2. I think you're spot on. This echos a lot of what I read in Pinker's "Better Angels of Our Nature". Though dense, I think it's a really good book and that many of you here would enjoy it. It gave me a lot of hope in humanity's future. I think you're absolutely right here too. When the majority finally catches up and religious fundamentalism moves to the fringe, the future will be bright! Well said, and an interesting perspective! This reminds me a lot of Buddhism's criticism of dualism.
  3. This is an awesome talk, thanks for sharing. I have seen various applications of electrical stimulation to be very helpful for muscle pain, such as with the TENS units you'll sometimes see floating around hospital floors. I have also heard that electroconvulsive therapy can help a lot of patients with mental disorders like bipolar disorder, major depression, and psychotic disorders, though I have not witnessed it's benefits firsthand. I'm excited to see what further applications of electricity in medicine we will see in the future, and hope to continue seeing research in what Tracey called bioelectronic medicine. This seems to me to be a lot more promising than a lot of other nonpharmacological approaches I have seen people trying.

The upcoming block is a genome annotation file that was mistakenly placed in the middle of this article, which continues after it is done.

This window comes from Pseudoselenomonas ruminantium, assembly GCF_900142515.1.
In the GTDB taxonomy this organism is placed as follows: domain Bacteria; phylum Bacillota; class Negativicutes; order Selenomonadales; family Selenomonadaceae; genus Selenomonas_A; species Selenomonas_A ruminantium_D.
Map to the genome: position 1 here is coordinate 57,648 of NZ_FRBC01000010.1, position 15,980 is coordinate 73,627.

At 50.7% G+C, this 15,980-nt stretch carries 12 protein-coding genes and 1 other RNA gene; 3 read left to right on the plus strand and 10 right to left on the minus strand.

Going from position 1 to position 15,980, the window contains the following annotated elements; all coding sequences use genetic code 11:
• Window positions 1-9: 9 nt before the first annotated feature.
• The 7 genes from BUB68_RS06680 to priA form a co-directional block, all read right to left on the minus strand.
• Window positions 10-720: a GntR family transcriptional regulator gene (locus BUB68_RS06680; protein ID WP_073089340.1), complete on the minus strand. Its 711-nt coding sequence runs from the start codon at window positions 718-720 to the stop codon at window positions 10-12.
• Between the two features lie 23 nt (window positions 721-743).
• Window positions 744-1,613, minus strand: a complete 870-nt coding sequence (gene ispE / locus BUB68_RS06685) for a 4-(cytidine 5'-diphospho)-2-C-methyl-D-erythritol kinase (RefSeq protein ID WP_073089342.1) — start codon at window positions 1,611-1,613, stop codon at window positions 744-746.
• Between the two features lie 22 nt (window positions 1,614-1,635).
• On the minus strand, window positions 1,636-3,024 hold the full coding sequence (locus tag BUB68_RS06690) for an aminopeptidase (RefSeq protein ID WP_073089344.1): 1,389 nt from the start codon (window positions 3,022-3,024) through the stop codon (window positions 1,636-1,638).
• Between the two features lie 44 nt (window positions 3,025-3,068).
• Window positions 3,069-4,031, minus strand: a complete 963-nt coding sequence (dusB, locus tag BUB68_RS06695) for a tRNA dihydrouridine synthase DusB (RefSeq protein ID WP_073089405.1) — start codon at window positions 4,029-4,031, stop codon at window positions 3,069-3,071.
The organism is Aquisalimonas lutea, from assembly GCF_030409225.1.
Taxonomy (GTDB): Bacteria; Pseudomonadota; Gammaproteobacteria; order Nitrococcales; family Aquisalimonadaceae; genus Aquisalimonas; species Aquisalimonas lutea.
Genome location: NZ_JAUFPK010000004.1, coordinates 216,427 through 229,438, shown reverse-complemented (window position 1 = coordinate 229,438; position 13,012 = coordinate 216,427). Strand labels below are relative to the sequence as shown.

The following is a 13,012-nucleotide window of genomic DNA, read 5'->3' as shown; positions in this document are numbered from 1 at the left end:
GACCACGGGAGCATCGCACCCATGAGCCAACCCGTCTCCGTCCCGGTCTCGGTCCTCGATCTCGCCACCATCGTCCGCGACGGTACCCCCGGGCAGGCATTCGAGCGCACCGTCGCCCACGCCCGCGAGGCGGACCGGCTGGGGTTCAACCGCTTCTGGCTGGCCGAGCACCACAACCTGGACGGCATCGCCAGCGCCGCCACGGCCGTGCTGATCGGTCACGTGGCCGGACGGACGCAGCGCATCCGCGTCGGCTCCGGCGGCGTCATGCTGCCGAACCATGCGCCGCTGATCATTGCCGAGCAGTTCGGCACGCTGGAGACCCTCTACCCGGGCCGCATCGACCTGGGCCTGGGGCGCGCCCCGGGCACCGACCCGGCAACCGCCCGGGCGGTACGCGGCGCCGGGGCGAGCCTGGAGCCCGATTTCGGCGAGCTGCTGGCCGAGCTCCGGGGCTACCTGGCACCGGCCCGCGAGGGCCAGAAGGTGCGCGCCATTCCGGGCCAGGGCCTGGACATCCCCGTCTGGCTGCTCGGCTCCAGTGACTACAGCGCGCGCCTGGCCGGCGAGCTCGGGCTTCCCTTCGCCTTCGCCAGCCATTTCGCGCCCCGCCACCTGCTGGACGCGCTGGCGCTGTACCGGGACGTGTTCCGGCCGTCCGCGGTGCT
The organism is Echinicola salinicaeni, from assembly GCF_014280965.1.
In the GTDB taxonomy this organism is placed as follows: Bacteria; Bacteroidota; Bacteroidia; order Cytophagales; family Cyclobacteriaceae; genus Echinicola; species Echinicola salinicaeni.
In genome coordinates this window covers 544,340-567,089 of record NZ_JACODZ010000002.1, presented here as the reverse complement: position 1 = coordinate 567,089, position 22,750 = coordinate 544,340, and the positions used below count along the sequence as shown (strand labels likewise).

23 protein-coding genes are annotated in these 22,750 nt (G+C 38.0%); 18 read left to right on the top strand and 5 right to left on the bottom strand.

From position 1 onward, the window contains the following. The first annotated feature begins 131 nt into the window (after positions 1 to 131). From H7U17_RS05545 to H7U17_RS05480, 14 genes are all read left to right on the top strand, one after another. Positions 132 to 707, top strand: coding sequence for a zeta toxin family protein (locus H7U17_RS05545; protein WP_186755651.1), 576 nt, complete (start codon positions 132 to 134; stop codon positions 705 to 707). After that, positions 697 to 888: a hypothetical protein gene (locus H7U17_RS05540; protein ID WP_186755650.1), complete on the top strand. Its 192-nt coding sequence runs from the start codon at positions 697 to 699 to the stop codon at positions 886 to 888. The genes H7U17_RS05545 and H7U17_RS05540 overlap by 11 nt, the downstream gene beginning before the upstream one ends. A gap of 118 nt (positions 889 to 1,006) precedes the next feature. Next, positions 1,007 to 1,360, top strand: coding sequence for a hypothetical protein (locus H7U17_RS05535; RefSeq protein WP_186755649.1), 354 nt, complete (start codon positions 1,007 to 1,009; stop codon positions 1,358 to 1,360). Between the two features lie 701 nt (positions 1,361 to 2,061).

4. I just wanted to add that it seems paradoxical that 5 point Calvinists believe in the perseverance of the saints (once saved, always saved), yet so many Calvinists worry endlessly about being part of that limited group covered by the atonement. Ironically, most of the churches I went to were probably more Arminian than Calvinist, but I had the same fear... that maybe I reject God without even knowing it, putting me at risk for damnation. Another thing - Calvinists beat themselves up for being infinitely depraved, yet I beat myself up because the Arminian assumption is that man can be restored by God to be almost perfect, and I always came short of that because I felt that I never let go of myself to let Jesus take over. It's crazy how theologies that are almost opposite both lead to the same doubts about salvation. It seems that fear and anxiety about eternity is inherent in the system to motivate unquestioning obedience.